Portobelo

Making some snowman ornaments.

Cindy and Santa Sandy (the marina social coordinator).

Our little tree has changed. New ornaments added, and presents beneath the tree. 🙂

Painting a panel from our bedroom which had been damaged by mold/mildew/water.

Last Saturday, Cindy and I hopped in our rental car and drove eastwardly along the Caribbean (northern) coast to a small town called Portobelo. (No relation to the mushrooms.) We motored past this port on our way back from the San Blas Islands, but were unable to stop due to the urgency of reaching Colon secondary to our lightning strike. It was refreshing to drive away from the dirty city of Colon and into the pleasant countryside. After a beautiful drive, we arrived in Portobelo, where school children were enjoying a street carnival by the main square.

Driving through Sabanitas, on the way to Portobelo

Caribbean vistas on our return trip to Colon

We found a parking spot right in front of the Iglesia de San Felipe (a.k.a, The Black Christ Church). The church was the last building constructed by the Spanish in 1814 before leaving Panama. It houses the Christo Negro, which is said to have washed up on the shores of the harbor. Up to 60,000 pilgrims come from around the country to worship on the feast day of October 21st, when the statue is paraded around town by a group of eighty men with shaved heads, bare feet, and robed in purple.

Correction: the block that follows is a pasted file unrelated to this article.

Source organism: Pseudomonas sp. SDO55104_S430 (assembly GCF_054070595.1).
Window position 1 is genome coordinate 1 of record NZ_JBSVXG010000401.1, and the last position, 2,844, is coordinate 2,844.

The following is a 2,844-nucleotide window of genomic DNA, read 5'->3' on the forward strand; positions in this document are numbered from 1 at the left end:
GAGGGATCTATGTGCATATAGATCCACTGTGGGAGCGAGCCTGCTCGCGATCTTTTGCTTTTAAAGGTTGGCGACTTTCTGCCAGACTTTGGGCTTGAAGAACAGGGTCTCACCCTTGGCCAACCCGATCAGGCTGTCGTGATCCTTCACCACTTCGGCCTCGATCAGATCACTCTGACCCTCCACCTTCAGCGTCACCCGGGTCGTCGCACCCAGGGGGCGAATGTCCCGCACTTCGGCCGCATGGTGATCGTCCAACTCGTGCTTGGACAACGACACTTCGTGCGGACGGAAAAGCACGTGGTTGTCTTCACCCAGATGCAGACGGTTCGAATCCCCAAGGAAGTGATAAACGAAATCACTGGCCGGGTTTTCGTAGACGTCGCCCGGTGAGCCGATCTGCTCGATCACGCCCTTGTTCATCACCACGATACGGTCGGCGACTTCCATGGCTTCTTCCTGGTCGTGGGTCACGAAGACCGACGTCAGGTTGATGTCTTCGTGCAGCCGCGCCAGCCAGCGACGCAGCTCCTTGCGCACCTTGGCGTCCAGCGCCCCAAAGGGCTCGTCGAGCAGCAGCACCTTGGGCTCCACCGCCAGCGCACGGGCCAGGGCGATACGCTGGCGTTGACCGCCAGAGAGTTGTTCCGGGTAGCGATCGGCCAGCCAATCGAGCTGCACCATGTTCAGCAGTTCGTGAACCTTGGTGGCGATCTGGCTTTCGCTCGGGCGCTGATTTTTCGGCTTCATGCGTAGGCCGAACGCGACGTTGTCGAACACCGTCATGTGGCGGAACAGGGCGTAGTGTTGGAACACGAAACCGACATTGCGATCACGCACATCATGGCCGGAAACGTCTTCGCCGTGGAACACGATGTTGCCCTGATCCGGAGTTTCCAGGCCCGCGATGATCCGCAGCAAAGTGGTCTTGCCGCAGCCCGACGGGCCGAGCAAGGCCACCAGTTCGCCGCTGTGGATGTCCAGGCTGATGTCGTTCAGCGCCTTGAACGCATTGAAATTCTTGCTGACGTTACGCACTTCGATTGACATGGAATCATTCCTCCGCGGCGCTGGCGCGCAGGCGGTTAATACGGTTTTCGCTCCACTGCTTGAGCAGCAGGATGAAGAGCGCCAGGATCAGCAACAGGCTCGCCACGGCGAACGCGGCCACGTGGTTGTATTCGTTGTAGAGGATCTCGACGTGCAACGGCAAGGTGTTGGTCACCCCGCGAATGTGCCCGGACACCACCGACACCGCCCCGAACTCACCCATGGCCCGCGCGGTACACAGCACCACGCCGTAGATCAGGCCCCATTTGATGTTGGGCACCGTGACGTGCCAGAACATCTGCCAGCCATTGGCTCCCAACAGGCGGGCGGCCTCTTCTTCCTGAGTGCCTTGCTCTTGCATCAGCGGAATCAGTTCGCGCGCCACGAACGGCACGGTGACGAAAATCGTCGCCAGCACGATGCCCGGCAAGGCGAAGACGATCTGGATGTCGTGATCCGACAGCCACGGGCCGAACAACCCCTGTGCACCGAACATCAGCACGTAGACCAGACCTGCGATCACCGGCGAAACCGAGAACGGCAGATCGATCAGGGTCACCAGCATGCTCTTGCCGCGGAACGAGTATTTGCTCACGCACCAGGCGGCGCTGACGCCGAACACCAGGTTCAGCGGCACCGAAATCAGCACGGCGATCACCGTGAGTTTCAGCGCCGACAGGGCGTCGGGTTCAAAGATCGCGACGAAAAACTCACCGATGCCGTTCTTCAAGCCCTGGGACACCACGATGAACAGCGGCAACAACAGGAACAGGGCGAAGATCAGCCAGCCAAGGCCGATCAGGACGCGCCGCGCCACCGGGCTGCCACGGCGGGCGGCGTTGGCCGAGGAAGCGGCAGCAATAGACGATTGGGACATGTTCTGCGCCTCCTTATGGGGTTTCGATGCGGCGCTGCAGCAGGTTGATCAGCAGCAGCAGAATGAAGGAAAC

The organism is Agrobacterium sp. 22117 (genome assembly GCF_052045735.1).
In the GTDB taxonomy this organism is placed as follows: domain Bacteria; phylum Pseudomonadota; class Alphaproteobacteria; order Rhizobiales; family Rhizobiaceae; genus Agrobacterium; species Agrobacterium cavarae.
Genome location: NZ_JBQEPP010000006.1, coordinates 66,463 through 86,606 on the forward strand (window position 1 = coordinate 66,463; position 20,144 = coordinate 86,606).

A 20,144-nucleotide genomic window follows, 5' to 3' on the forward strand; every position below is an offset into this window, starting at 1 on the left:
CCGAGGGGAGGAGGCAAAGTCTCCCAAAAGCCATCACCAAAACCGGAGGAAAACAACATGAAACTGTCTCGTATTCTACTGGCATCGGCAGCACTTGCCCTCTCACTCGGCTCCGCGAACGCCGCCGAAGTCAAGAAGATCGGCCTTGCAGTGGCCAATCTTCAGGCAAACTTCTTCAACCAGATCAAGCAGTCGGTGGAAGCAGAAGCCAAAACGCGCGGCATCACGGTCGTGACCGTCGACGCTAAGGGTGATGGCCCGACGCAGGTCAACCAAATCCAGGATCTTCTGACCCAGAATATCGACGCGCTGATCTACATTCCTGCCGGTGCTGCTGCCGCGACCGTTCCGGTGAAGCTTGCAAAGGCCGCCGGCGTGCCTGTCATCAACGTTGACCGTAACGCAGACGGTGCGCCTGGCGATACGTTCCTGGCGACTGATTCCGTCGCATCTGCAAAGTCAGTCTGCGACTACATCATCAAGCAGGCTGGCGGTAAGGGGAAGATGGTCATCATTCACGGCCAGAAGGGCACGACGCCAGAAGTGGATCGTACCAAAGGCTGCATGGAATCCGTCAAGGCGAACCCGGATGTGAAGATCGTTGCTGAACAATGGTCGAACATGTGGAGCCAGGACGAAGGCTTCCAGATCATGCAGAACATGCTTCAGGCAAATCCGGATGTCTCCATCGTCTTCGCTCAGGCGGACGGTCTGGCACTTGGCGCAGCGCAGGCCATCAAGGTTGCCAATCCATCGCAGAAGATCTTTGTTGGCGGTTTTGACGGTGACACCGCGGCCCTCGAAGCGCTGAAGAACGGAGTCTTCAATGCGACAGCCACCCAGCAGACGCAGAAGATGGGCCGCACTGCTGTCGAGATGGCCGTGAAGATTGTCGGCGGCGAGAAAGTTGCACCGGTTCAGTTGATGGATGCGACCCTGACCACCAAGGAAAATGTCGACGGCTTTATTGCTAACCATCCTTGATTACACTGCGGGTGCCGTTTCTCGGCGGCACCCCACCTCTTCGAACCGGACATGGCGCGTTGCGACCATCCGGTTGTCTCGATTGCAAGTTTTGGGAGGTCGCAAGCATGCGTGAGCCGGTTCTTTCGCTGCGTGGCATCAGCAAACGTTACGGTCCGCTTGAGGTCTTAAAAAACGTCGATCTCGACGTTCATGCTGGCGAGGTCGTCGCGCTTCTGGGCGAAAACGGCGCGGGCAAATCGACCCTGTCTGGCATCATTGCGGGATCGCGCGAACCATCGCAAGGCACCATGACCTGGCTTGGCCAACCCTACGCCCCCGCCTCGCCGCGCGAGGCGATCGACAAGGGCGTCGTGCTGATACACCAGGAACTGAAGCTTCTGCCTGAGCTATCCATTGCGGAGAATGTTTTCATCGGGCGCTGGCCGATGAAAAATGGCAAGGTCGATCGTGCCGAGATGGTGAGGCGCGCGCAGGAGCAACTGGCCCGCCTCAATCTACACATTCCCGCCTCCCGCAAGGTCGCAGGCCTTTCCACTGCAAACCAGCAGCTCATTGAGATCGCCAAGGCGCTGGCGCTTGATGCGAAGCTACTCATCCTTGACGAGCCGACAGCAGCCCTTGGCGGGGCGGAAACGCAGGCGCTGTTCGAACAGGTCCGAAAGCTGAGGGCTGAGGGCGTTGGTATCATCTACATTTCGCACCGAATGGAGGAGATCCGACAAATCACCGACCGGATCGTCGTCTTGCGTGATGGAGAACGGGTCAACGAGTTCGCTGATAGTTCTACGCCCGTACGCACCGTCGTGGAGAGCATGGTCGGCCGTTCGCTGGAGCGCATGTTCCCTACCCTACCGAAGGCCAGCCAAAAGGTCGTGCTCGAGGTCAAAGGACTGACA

Church of San Felipe

Iglesia de San Felipe

Cindy before the Black Christ

The Christo Negro

San Felipe Nativity Scene. Baby Jesus doesn’t make his appearance in the manger until Christmas.

The other site to explore in Portobelo is the ruins of the old fort, which protected this important city on the route of the Spanish treasure fleets. The pirate, Captain Henry Morgan, captured the city in 1668, plundering almost all its wealth.

Fort Shots

Portobelo looks like a beautiful and protected harbor

The 1630 Aduana (Customs House) where the King’s gold was counted.

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